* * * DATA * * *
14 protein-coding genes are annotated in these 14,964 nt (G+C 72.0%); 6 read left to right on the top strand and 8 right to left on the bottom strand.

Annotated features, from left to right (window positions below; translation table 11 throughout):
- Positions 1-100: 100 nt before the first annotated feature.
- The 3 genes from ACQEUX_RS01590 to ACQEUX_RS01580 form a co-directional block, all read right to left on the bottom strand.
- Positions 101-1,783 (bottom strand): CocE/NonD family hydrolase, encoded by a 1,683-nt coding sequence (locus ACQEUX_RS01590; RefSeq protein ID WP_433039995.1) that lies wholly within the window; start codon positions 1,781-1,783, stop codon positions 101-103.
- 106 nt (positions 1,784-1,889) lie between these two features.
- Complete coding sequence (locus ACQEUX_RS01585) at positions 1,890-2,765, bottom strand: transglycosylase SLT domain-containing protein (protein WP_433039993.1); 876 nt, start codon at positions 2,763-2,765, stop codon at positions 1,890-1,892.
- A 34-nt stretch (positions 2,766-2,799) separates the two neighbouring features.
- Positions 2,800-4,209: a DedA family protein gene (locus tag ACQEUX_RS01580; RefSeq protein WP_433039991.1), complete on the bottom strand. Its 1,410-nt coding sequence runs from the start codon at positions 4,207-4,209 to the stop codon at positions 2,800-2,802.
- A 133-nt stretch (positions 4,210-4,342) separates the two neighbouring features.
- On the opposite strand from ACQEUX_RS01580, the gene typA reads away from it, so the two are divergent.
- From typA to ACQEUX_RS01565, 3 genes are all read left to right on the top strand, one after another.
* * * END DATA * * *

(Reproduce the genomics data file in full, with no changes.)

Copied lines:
14 protein-coding genes are annotated in these 14,964 nt (G+C 72.0%); 6 read left to right on the top strand and 8 right to left on the bottom strand.

Annotated features, from left to right (window positions below; translation table 11 throughout):
- Positions 1-100: 100 nt before the first annotated feature.
- The 3 genes from ACQEUX_RS01590 to ACQEUX_RS01580 form a co-directional block, all read right to left on the bottom strand.
- Positions 101-1,783 (bottom strand): CocE/NonD family hydrolase, encoded by a 1,683-nt coding sequence (locus ACQEUX_RS01590; RefSeq protein ID WP_433039995.1) that lies wholly within the window; start codon positions 1,781-1,783, stop codon positions 101-103.
- 106 nt (positions 1,784-1,889) lie between these two features.
- Complete coding sequence (locus ACQEUX_RS01585) at positions 1,890-2,765, bottom strand: transglycosylase SLT domain-containing protein (protein WP_433039993.1); 876 nt, start codon at positions 2,763-2,765, stop codon at positions 1,890-1,892.
- A 34-nt stretch (positions 2,766-2,799) separates the two neighbouring features.
- Positions 2,800-4,209: a DedA family protein gene (locus tag ACQEUX_RS01580; RefSeq protein WP_433039991.1), complete on the bottom strand. Its 1,410-nt coding sequence runs from the start codon at positions 4,207-4,209 to the stop codon at positions 2,800-2,802.
- A 133-nt stretch (positions 4,210-4,342) separates the two neighbouring features.
- On the opposite strand from ACQEUX_RS01580, the gene typA reads away from it, so the two are divergent.
- From typA to ACQEUX_RS01565, 3 genes are all read left to right on the top strand, one after another.